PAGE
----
Researchers affiliated with several institutions in Japan and Germany have found evidence that suggests the middle of Earth’s mantle holds as much water as the planet’s oceans. In the study published in the journal Science Advances, researchers write that the uppermost part of the mantle and lower part closest to the core are relatively “water free” because their dominant minerals, “olivine and bridgmanite,” have limited water storage capacity. However, the layer in between (the mantle transition zone [MTZ] at 410 to 660 kilometers below the surface) could harbor massive amounts of water because it is dominated by the minerals “wadsleyite and ringwoodite,” which are known to be able to hold a lot of water.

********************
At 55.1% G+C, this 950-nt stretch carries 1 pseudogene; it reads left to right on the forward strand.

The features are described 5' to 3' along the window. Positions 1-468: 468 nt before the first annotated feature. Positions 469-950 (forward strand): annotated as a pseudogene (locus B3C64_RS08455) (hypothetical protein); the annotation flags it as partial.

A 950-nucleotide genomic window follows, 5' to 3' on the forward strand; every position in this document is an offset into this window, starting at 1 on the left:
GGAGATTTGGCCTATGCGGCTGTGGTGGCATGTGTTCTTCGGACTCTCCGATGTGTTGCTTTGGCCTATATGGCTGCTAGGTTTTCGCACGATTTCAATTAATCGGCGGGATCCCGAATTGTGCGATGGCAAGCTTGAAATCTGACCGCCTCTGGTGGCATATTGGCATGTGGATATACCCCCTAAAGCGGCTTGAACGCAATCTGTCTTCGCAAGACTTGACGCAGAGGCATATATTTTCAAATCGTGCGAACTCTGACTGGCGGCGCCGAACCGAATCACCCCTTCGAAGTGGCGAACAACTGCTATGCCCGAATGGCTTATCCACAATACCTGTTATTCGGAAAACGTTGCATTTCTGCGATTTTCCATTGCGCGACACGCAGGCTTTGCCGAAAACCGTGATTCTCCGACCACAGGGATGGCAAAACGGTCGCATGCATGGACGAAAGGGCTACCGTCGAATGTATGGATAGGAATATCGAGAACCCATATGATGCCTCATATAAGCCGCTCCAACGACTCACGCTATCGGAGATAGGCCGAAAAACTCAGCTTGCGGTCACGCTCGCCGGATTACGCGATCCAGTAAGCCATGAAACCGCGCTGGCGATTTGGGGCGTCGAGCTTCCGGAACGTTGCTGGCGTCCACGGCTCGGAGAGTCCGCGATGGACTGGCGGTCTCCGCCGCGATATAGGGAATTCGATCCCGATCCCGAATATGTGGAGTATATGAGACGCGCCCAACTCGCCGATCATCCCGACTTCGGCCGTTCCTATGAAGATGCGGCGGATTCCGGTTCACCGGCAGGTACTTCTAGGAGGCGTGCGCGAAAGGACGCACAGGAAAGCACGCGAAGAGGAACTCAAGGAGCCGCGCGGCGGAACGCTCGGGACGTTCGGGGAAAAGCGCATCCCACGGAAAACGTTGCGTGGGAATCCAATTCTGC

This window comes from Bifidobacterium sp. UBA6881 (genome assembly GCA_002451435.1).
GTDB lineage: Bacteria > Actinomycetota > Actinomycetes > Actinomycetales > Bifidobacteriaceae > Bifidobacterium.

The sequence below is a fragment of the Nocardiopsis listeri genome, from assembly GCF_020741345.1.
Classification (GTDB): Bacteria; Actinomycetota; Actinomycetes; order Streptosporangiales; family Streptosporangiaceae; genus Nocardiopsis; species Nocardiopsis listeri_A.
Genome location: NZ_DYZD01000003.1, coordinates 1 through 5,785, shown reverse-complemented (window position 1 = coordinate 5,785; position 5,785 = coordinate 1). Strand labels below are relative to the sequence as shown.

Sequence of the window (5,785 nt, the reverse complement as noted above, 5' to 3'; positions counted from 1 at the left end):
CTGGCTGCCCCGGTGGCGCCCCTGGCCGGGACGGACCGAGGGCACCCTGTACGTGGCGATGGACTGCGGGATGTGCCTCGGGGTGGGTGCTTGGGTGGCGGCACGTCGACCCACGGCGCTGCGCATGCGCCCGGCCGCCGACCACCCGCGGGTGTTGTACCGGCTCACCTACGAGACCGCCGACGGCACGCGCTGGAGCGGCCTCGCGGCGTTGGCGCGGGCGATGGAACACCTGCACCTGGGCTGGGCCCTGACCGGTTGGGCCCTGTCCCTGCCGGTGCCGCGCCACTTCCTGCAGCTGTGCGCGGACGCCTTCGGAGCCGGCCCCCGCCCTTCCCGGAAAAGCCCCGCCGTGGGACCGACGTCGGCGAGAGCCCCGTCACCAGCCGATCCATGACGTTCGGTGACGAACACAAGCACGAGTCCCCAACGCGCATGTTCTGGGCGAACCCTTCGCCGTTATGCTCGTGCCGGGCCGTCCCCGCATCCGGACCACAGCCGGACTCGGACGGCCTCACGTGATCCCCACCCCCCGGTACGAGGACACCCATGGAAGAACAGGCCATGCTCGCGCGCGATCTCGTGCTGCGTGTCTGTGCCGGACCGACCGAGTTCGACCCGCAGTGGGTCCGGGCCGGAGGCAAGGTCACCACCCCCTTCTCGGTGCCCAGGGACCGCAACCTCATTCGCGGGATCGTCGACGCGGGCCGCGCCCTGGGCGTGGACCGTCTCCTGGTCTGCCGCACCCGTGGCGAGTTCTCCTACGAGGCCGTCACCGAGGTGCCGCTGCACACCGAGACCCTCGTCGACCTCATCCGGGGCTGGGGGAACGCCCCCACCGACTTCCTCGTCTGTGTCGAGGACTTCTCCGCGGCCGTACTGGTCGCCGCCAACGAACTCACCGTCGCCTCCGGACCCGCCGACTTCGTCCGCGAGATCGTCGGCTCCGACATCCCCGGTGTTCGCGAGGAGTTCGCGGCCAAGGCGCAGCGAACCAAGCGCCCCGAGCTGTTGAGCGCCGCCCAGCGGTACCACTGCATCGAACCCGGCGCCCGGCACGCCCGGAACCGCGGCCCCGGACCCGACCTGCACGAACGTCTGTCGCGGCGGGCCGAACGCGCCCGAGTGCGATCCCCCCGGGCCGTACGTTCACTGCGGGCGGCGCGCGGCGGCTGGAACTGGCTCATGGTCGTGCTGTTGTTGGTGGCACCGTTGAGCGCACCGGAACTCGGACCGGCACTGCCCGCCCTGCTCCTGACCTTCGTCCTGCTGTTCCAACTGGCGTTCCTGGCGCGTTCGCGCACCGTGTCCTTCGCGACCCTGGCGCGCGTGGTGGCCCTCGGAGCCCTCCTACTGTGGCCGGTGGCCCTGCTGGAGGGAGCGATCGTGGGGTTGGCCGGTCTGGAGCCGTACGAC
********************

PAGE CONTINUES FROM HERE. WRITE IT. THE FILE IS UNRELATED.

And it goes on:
The viscosity of the middle zone of the mantle is lower than that of both the upper mantle and lower mantle. Using this information, the team replicated the mantle-like conditions in the lab. They created synthetic ringwoodite to represent the middle mantle and bridgmanite to represent material from the lower mantle. The researchers then measured dislocation mobility to infer viscosity and then added water to the ringwoodite to reduce its viscosity and match measurements taken of the real mantle. Adjusting the amount of water added to their synthetic mantle and calculating changes in viscosity, researchers were able to estimate how waterlogged the real-world minerals are. So by using that information to calculate how much water is in the entire mid-mantle, researchers came to conclusion that “it is very nearly equal to the amount of water in all of the world’s oceans.”